There are several considerations to keep in mind here, of which I'll list a few:
1. young age. Very young children (which, of course, is what the WPPSI is for) are notoriously inconsistent in their testability, which is one of the reasons testing at this age is not considered stable. Even those who are more predictable in their test behavior are also going through rapid growth surges in different aspects of their development at different times, which makes it more difficult to tell when a score reflects the timing of that aspect of development, and when it reflects some kind of stable ability profile.
2. test-retest effects. The recommended retest interval is at least 24 months between readministrations of the same measures. If your DC was tested at age 4-? and again at age 5-10, then there was definitely not a 24 month wait period between the two. Typically, of course, one expects score inflation as a result of retest effects, but children react differently to the experience, and some of them (especially those who like novelty) may put forth less effort when the task is perceived as repetitious. So scores could go down too.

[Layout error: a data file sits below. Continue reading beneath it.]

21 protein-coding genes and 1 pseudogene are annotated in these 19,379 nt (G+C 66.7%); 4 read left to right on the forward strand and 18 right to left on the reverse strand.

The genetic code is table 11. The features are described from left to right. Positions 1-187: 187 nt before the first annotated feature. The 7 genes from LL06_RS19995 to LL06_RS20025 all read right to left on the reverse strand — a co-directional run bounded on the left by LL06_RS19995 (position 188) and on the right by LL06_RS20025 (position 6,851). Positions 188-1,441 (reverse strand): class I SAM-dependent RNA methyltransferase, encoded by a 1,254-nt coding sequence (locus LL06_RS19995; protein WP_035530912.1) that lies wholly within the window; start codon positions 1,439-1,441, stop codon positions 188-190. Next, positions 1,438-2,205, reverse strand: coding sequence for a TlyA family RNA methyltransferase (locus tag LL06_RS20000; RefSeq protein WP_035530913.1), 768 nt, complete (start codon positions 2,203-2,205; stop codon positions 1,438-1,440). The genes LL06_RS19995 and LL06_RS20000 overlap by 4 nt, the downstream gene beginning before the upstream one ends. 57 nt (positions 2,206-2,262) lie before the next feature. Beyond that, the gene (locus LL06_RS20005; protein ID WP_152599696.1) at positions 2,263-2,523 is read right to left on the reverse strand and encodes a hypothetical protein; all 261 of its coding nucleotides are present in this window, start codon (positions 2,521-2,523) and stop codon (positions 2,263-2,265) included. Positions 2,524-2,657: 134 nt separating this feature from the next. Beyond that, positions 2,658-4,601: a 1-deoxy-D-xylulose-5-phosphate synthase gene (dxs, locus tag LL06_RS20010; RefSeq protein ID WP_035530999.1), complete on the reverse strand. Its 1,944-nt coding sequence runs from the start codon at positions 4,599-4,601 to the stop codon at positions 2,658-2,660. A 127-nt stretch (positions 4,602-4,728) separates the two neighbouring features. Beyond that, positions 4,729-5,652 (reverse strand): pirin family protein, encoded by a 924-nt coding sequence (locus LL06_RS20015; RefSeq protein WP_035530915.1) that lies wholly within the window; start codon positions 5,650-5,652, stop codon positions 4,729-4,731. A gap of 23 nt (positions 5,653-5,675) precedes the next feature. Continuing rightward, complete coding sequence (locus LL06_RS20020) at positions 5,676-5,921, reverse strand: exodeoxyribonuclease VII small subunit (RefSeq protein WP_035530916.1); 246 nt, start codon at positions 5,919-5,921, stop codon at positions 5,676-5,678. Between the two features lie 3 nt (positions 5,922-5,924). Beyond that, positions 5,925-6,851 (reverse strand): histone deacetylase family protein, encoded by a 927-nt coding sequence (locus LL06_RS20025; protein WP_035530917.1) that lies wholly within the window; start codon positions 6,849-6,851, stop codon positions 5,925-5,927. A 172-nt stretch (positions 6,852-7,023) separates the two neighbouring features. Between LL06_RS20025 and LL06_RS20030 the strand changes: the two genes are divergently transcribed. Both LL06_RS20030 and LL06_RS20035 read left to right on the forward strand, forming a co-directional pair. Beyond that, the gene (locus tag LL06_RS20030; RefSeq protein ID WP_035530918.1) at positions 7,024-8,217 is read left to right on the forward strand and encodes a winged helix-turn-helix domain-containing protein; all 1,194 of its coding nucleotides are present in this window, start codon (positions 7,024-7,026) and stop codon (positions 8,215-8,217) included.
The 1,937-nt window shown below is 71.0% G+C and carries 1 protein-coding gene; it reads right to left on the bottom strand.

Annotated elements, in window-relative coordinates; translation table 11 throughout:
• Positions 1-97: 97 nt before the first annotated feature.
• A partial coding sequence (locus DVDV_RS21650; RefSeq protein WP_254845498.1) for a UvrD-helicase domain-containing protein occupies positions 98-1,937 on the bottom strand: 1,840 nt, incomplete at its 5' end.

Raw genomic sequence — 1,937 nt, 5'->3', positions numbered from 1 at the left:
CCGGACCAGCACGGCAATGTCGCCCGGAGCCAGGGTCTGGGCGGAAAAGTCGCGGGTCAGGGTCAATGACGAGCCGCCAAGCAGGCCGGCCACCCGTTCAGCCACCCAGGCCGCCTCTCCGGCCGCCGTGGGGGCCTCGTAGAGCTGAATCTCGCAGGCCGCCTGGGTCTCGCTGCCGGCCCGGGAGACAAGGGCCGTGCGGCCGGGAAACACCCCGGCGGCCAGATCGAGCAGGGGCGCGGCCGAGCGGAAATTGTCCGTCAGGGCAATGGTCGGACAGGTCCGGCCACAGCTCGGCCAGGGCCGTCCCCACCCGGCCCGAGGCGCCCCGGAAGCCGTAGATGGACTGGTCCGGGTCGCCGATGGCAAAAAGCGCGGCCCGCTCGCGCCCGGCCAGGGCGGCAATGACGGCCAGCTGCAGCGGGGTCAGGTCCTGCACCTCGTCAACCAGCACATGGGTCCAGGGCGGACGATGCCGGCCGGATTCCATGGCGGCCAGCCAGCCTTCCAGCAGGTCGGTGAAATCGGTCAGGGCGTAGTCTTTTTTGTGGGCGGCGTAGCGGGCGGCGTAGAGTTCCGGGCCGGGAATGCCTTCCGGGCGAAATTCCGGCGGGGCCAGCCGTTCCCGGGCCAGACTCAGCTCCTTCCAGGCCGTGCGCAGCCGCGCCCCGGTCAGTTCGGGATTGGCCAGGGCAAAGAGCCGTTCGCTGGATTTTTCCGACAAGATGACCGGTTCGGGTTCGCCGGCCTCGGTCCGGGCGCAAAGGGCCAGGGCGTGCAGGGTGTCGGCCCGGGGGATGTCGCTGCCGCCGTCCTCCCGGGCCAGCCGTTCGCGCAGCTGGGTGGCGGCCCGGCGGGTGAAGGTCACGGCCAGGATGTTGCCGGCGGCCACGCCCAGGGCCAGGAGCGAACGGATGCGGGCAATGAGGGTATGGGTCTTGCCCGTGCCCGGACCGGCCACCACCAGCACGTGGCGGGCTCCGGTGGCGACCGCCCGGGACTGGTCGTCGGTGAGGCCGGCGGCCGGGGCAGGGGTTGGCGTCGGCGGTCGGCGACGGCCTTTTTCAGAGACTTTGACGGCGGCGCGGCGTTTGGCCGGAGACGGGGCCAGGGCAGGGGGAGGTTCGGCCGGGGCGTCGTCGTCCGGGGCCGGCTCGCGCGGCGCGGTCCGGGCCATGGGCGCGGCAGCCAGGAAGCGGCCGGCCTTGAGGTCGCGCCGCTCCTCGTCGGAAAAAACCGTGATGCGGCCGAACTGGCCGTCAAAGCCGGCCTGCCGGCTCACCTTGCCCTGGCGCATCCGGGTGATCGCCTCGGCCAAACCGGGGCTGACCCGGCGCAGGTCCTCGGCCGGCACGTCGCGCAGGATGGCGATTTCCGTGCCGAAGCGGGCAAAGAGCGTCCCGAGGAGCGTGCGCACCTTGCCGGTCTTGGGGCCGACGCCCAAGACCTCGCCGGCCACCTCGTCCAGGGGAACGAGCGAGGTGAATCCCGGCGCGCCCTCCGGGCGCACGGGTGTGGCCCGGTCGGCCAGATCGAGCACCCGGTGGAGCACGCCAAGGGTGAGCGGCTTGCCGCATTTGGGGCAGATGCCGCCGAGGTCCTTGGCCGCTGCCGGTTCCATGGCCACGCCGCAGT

3. relative age standing in the norms. Even if we assume that #1 and 2 were not factors, the first administration was very low in the norms, which means that an examinee does not have to do quite as much on certain subtests to score really well (there's also lots of ceiling, so the structure of the test is less likely to cap performance). The second administration was at an age that is pretty much in the middle, or even slightly toward the upper end of the age norms, so floor effects are less likely.
4. reliability coefficients. Subtests are not the most reliable measure. Psychometrics are more robust at the composite/index level, so one should try to take subtest-level interpretation with the appropriate amount of weight (a bit, but not too much).
5. examiner/examinee effects. And finally, sometimes it's just the rappport the examiner has with the child, or the skill they have for maintaining focus or eliciting full responses. Or the day of testing, and how much sleep or water or exercise (etc.) the child has been getting.